An attorney for Compuware Corp. testified Tuesday that ex-Detroit Mayor Kwame Kilpatrick did not sign a promissory note on a $240,000 loan until IRS and federal agents asked to see the documents.
Kilpatrick received an initial $150,000 payment on the loan from Compuware Chairman and CEO Peter Karmanos and three other top business executives Feb. 4 and a second $90,000 installment in June, but only signed a document about paying them back following the Aug. 10 visit by agents, said Dan Follis, general counsel for the Internet technology giant.
Karmanos, Roger Penske, Jim Nicholson and Dan Gilbert each agreed to chip in $60,000 to Kilpatrick, but Karmanos forgot to get the notes signed by the former mayor, Follis said during the second day of testimony in Kilpatrick's restitution hearing.
Penske is CEO of Penske Automotive Group. Nicholson is president and CEO of PVS Chemicals Inc. Gilbert, founder and chairman of Quicken Loans Inc., owns the NBA's Cleveland Cavaliers.
Follis said he sent the documents by overnight delivery to Kilpatrick to get his signature. At the time Kilpatrick, a sales representative for Compuware subsidiary Covisint, was in Philadelphia on business for the company.
"The promissory notes were drafted from the very beginning," Follis said under questioning by Assistant Wayne County Prosecutor Athina Siringas. "When I found out they weren't signed, I had them signed."
The original loan amount was to have been $300,000 and included prominent contractor John Rakolta as one of the lenders. But Rakolta, chairman and CEO of Walbridge Aldinger and a strong backer of Mitt Romney in his Republican presidential bid last year, backed out of the deal, Follis testified.
Gilbert and Penske have said the loan was an incentive to help persuade Kilpatrick to step down as mayor.
Kilpatrick resigned as mayor in September 2008 after pleading guilty to obstruction of justice and pleading no contest to assault related to the January 2008 release of sexually explicit text messages between him and his former chief of staff. Those messages contradicted testimony Kilpatrick, a Democrat, had given in an earlier police whistle-blowers' lawsuit.
He spent 99 days in jail and was ordered to repay the city $1 million. As of last month, he owed the city $914,000.
Follis testified Tuesday that Karmanos asked him in October 2008 to draft the loan agreement.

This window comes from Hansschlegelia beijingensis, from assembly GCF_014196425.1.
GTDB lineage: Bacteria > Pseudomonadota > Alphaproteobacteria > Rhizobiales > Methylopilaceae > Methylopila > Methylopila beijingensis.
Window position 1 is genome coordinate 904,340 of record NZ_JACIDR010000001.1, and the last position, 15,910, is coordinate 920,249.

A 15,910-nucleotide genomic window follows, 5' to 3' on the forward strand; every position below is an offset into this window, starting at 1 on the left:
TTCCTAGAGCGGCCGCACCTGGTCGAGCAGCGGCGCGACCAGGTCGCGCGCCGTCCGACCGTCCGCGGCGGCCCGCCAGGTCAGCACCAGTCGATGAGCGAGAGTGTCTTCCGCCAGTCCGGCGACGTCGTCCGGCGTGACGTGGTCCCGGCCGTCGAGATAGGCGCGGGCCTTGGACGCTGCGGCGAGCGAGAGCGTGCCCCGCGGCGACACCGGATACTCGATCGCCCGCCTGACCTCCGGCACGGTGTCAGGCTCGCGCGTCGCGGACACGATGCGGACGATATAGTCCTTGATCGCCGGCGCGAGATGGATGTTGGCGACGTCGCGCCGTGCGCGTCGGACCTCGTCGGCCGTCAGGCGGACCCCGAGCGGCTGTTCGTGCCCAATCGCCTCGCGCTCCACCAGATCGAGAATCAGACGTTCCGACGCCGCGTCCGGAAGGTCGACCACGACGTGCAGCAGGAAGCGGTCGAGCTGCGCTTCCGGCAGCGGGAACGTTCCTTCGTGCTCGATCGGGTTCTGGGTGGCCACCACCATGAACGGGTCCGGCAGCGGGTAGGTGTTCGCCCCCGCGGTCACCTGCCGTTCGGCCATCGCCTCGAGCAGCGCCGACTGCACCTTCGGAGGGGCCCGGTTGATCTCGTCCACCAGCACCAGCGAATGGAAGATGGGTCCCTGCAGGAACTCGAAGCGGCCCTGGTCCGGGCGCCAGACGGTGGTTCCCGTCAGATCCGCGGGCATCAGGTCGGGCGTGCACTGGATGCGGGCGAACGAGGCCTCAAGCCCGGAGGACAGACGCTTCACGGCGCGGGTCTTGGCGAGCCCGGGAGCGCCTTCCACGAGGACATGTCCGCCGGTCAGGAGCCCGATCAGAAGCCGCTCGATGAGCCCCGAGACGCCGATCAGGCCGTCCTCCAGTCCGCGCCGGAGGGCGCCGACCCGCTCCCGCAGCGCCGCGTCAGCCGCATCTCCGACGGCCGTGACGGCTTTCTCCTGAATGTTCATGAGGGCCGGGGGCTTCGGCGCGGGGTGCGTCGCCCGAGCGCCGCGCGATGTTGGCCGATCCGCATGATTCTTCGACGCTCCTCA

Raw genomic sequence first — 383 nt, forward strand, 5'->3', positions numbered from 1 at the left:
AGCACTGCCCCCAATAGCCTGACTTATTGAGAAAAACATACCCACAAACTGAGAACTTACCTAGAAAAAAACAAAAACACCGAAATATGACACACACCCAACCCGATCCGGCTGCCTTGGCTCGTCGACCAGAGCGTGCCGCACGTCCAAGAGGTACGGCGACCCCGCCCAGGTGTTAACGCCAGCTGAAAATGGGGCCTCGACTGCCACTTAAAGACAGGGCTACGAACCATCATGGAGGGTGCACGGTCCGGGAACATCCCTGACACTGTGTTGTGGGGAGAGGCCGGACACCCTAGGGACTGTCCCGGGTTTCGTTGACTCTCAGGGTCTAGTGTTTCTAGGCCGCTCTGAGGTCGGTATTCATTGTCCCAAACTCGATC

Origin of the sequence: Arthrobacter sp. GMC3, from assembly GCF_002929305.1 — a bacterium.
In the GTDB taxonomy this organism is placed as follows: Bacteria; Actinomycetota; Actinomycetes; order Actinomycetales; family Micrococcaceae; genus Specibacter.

Kilpatrick was jailed late that month. He was released Feb. 3, received the first loan installment the next day and was hired Feb. 10 by Dallas-based Covisint. He wants Wayne County Circuit Court Judge David Groner to reduce his $6,000 monthly payments to the city to $3,000.
Kilpatrick's salary was reduced after his first six months on the job to a new monthly base pay of $10,000.
"It's very tough making this payment every month," Kilpatrick testified Tuesday of the current restitution amount.
The hearing started last month and resumed Tuesday with Kilpatrick on the stand answering questions about his finances and those of his wife, Carlita.
Kilpatrick reiterated that he had no control over Carlita Kilpatrick's finances or bank accounts.
"I have my account. I give money to my wife. I don't know where that money goes," he said.
Prosecutors are trying to prove that Kilpatrick has not reported all of his income and finances as ordered by Groner. They accuse the former mayor of trying to circumvent the order by putting money into various accounts bearing Carlita Kilpatrick's name.
The couple and their three young sons live in a leased mansion in an affluent Dallas suburb. He and his wife both drive luxury sport utility vehicles.
"He's spending money like he is a multimillionaire," Siringas said in court.
Groner agreed with Siringas that Kilpatrick never supplied information on bank accounts and other financial documentation. Defense attorney Michael Alan Schwartz has fought the filing of such information on the Kilpatricks' finances as evidence.
"Maybe your client can explain why he didn't give this court certain documents from his bank account and his wife's bank account," Groner told Schwartz.
Groner adjourned testimony until Wednesday afternoon.